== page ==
Boundaries: Creating A Healthier Relationship With Yourself & Others

August 19, 2021

“Boundaries are the distance at which I can love you and me simultaneously.”

Have you ever said yes to doing something when you really wanted to say no? Picked up an extra shift at work when asked, knowing you had no desire or need to? Have you known it was in your best interest to spend time alone, but have been persuaded to join for a lively night out, only to wake up the next morning exhausted? Do you have a friend or family member that calls constantly, only to talk nonstop about their issues without ever checking  in on you?

These instances sound draining, because they are! Setting boundaries can help you feel more energized. Boundaries can be set with: yourself, friends, family, a romantic partner, and in the workplace.

Saying no can be uncomfortable, so we carry on with doing something that we don’t actually want to do. When we drain ourselves doing something we don’t actually want to do, we may then lack energy to do the thing we really want to do.

The moment of discomfort is worth it. There are polite ways to turn down an offer. Some examples are:

“Thank you so much for inviting me, I would love to join, but I have plans with myself tonight.”

“I appreciate the offer, I will have to pass this time.”

“I am going to take a bit of time for myself, so I will be out of reach for a few days.”

“I’m not available right now. We can talk later.”

Check out this informative page for simple ways to say no.

Stand firm in your response! Boundaries may make you feel guilty at first, which is normal. Setting healthy boundaries may result in: losing some relationships, improving some relationships, creating relationships that make you feel happy, and improving your ability to be assertive.

Boundaries can be crossed emotionally, sexually, mentally, and physically. You may have people in your life who attempt to push your boundaries. For some, boundaries may be a new concept, in this case perhaps start with very thick boundaries. Thin boundaries can be persuaded. Note the difference...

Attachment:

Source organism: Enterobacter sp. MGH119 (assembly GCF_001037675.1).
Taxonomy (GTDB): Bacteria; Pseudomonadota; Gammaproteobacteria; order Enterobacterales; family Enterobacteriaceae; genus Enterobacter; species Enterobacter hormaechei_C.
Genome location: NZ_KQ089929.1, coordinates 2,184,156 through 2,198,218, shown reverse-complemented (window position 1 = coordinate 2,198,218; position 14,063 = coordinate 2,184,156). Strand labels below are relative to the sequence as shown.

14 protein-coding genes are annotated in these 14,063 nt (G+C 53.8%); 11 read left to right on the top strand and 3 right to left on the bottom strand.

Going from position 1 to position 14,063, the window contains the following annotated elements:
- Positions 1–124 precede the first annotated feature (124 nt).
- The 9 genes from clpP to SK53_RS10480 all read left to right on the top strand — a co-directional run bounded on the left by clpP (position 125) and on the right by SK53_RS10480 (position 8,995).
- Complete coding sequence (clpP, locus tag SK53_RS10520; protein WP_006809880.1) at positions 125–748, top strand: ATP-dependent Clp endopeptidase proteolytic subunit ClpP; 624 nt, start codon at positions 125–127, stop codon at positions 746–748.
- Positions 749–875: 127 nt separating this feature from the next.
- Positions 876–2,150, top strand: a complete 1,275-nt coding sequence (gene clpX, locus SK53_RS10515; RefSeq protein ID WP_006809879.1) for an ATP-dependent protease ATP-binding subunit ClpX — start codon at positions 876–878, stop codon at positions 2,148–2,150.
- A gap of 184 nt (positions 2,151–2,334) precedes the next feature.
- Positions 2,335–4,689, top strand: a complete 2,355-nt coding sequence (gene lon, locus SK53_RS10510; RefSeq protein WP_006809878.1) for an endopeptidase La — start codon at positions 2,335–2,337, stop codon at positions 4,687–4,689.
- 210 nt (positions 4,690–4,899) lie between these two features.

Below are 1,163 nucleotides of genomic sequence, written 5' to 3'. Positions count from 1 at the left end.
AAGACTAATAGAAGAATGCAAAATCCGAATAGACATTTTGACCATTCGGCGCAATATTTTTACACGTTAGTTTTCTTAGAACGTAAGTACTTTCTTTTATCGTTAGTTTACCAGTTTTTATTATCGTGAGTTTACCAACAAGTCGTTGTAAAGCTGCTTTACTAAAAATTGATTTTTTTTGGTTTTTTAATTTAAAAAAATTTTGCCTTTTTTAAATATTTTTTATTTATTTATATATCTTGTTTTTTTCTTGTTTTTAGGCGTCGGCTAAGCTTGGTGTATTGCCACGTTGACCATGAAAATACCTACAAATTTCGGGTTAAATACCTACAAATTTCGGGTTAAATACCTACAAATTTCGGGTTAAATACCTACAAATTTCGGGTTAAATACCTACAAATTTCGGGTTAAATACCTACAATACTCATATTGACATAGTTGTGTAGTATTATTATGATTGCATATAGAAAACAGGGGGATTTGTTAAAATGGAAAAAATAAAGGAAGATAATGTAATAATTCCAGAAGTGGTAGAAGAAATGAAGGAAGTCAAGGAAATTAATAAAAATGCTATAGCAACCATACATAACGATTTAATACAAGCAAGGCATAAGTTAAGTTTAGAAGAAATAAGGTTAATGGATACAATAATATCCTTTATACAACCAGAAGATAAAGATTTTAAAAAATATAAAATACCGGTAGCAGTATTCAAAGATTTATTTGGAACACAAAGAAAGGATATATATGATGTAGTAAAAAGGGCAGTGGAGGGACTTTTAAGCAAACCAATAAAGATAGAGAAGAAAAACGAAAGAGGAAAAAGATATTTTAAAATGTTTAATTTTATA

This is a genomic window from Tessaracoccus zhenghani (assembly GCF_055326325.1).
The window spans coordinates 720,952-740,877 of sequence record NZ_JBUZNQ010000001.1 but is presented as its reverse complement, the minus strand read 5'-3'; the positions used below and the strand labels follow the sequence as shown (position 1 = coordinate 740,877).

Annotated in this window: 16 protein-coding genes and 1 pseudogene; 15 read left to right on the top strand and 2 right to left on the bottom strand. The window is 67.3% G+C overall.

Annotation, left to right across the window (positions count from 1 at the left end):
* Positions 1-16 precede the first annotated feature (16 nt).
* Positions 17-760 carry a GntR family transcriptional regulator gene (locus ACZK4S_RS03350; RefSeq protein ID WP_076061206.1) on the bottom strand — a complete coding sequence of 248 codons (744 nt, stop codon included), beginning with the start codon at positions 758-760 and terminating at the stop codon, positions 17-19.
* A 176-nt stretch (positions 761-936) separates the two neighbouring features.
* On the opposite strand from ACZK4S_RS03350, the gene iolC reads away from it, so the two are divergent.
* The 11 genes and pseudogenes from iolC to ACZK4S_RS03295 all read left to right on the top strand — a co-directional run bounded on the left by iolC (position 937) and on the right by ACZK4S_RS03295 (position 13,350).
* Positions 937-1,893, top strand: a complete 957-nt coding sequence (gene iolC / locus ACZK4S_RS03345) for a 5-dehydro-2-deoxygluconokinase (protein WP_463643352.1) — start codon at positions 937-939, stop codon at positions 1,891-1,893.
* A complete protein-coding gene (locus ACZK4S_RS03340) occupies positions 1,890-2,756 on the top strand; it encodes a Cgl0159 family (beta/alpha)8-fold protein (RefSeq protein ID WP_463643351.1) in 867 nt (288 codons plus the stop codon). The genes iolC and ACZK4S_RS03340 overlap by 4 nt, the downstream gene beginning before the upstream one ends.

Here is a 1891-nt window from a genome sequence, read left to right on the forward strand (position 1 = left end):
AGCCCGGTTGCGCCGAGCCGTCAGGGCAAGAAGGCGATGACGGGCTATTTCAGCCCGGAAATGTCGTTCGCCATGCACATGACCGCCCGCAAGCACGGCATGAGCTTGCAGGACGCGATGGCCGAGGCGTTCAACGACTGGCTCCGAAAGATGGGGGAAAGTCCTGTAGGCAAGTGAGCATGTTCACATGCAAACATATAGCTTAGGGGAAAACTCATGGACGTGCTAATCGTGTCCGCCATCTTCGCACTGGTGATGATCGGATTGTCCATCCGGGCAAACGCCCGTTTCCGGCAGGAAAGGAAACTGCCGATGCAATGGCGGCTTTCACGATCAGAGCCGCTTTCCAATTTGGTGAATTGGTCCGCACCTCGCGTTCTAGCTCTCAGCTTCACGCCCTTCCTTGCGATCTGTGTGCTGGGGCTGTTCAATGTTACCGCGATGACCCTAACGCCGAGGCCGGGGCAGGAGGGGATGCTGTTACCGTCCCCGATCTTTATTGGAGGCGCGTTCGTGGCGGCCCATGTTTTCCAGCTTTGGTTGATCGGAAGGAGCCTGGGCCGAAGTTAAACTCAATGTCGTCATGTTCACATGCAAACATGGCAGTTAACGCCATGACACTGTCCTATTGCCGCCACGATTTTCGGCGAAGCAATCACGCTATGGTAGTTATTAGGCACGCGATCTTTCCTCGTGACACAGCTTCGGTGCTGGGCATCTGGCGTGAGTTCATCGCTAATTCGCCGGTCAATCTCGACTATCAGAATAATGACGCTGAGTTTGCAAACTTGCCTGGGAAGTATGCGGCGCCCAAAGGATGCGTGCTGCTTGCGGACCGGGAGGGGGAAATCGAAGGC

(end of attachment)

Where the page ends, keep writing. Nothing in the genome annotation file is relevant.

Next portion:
Person 1: “You should sleepover tonight!” 

Person 2 with thick boundaries: “Thanks for the invite, I am going home soon. I have plans and am sticking to them.”

Compared to, 

Person 2 with thin boundaries: “Oh, that sounds so fun! I would love to but I think I should probably go soon…”

Practice this with small decisions. If a friend asks you where you want to go out to eat, instead of saying you don’t care, pause and make a decision. If your housemate asks you if you’d like the AC on or the windows open, pause and make a decision. This is a great place to start. You can also ask dear friends to hold you accountable as you develop your skills in setting boundaries. “I’m working on my boundaries, if you ask me a question, would you please be sure I give you an answer? It would really help me!”

If your boundaries have been crossed and trust has been violated, you have every right to remove people from your life. It takes strength and courage to drop into what is best for you, and remove experiences and people that are not honoring your boundaries. “The only people who get upset when you set boundaries are the ones who benefited from you having none.”

Boundaries are a powerful tool that can be life changing. For more information on boundaries, check out Set Boundaries, Find Peace by Nedra Tawwab. You can check out her Instagram at @NedraTawaab. Another tool for setting boundaries may be seeking the help of a licensed individual clinical social worker or mental health counselor.


Meagan Visnaskas is a licensed massage therapist at the NH Health & Wellness Center. She is passionate about sharing what she learns as a client of talk therapy. She has been trained in deep tissue, reflexology, somatic massage, Swedish massage, craniosacral therapy, cupping, and Thai massage stretching. She is a registered yoga instructor and certified Reiki Master Teacher. To schedule a session or for more information, please call 603-801-2777 or email

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